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Probability MBA 1st Year Semester Long Question Answers Study Material Notes

Q.6. Define probability distribution. Explain the salient features of Binomial, Poisson and Normal

distribution. (2008-09, 12-13)

Ans. Probability Distribution: According to Robert Parket, probability distribution consists of mutually exclusive and exhaustive compilation of all random events that process and the probability of each event occurring. It is a mathematical model that represents the distribution of the universe, the distribution shows the results we would obtain, if we take many of the probability samples and compute the statistics for each sample. A table listing all possible values that a random variable can take on together with the associated probabilities is called a probability of distribution. The probability distribution of X where X is the number of spots showing when a six sided symmetrical die is rolled is as:

The sum of all probabilities in a probability distribution is 1 since, one of the values produced by a random experiment must occur, if the experiment is performed.

They serve as benchmarks against which to compare observed distributions which act as substitutes for actual distributions when the latter are costly to obtain. They provide decision-makers with a logical basis for making decisions and hence are useful in making various predictions on the basis of limited information or any theoretical consideration.

Salient Features of Binomial, Poisson and Normal Distribution : Refer to Section-C, Q.7,8,9.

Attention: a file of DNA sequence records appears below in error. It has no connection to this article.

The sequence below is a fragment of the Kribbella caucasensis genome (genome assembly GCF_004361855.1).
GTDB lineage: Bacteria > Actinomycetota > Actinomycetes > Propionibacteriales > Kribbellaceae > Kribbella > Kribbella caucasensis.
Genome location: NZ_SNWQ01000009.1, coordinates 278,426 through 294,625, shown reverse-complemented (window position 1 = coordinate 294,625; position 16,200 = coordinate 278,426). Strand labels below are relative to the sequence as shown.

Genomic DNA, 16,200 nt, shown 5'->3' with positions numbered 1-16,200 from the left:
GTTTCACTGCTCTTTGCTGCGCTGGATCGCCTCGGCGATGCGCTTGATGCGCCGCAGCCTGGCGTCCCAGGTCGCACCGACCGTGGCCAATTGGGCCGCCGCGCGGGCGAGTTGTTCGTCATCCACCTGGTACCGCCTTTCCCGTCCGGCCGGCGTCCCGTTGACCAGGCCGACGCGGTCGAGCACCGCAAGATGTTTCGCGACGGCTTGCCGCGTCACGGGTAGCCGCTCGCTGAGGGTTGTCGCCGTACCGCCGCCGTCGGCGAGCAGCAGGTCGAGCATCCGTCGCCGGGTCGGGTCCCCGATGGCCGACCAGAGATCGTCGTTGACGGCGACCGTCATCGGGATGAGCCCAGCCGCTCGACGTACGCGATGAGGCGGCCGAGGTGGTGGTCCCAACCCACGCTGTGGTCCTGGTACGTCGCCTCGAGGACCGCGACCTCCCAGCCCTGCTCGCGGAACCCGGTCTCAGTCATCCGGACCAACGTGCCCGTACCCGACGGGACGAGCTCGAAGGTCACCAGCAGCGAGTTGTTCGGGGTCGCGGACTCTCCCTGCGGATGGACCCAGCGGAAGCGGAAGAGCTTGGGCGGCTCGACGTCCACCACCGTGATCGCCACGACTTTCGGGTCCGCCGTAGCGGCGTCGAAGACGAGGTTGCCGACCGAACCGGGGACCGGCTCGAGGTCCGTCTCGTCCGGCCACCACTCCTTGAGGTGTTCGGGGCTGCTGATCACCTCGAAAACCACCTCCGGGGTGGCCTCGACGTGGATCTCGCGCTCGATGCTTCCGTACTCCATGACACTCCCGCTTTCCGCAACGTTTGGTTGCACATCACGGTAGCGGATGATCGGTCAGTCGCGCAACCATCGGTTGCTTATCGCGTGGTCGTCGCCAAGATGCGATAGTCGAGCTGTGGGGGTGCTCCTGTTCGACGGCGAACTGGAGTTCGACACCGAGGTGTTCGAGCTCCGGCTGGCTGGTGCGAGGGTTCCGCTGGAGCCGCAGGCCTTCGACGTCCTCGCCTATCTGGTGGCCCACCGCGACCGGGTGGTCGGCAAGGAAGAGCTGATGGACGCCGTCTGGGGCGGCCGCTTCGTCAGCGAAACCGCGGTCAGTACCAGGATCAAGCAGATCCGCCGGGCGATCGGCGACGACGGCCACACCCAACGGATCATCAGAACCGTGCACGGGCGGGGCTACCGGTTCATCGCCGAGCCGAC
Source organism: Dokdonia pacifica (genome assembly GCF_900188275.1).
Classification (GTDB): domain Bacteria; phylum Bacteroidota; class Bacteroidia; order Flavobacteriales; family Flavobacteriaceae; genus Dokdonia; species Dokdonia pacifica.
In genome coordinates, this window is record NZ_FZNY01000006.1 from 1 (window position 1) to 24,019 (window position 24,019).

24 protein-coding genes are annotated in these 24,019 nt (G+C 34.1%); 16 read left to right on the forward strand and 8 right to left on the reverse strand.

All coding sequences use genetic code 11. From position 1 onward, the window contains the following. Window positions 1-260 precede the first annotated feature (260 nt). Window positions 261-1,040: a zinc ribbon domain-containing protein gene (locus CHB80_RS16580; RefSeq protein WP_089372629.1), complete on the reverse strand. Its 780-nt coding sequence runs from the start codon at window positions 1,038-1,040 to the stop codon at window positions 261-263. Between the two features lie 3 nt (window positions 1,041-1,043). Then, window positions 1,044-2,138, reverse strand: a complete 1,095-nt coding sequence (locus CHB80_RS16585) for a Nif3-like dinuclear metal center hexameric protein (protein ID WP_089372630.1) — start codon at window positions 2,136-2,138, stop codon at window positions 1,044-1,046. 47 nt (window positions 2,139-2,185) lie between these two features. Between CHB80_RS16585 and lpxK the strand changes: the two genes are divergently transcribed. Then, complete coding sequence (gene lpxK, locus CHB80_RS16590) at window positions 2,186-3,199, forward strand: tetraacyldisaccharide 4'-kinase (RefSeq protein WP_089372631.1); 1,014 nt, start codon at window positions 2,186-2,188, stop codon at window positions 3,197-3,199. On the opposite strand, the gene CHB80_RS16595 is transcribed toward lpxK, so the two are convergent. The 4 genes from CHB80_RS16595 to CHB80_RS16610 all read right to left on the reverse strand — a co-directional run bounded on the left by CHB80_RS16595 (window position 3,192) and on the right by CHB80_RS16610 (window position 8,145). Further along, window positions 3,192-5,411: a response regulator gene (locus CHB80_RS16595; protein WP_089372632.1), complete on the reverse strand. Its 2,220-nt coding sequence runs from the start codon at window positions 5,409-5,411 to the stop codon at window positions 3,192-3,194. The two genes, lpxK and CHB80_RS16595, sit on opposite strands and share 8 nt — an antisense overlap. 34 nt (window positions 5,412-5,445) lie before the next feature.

Q.7. What is the binomial distribution? Explain the assumptions and properties of binomial distribution. Or Write a note on binomial distribution.(2005-06) 

Ans. Binomial Distribution: Binomial distribution is associated with the name of Swiss mathematician James Bernoulli (1654-1705). However, it was published in 1713, eight years after his death. It is also known as Bernoulli’s distribution. Trial or process, the literal meaning of the word ‘Binomial’ is two groups or dichotomous alternatives. Hence, in this distribution, frequencies are divided on the basis of two possible outcomes, which for the sake of convenience are called as success and failure. 

Definition of Binomial Distribution

Binomial distribution is a discrete frequency distribution, which is based on dichotomous alternatives, i.e. on the basis of probability of data of success (desired event) and failure. This distribution, in the form of probability density function, can be expressed as follows:

P(x)= “Cxq”- *px or

P (n)= “Cq-“p” 

where, p= Probability of success,

q = Probability of failure or 1 – p,

n= Number of trials, 

x and r = Number of successes in n trials. 

Conditions for Applications or Assumptions of Binomial Distribution

Binomial distribution can be applied only under following conditions:

1 Finite Number of Trials: In this distribution, the number of trials should be finite and fixed, i.e. an experiment is repeated under identical conditions for a fixed number of trials.

2. Mutually Exclusive Outcomes: In each trial, there must be only two possible outcomes of the event which are mutually exclusive. For example, when we toss a coin, there are only two possible outcomes: head or tail and one of them must happen.

3. Same Probability in Each Trial: The probability of the happening of an event (or success) denoted by pin each trial remains constant. For example, the probability of a head or a tail is constant for all unbaised throws of the coin.

4. All Trials Independent: All trials must be independent of each other, i.e. the result of any trial should not be affected by the result of a previous or subsequent trial.

5. Discrete Variable: The variable should be discrete, i.e. failure or success should be in whole numbers.

Probability MBA 1st Year Semester Long Question Answers Study Material Notes
Probability MBA 1st Year Semester Long Question Answers Study Material Notes

Probability MBA 1st Year Semester Long Question Answers Study Material Notes
Probability MBA 1st Year Semester Long Question Answers Study Material Notes

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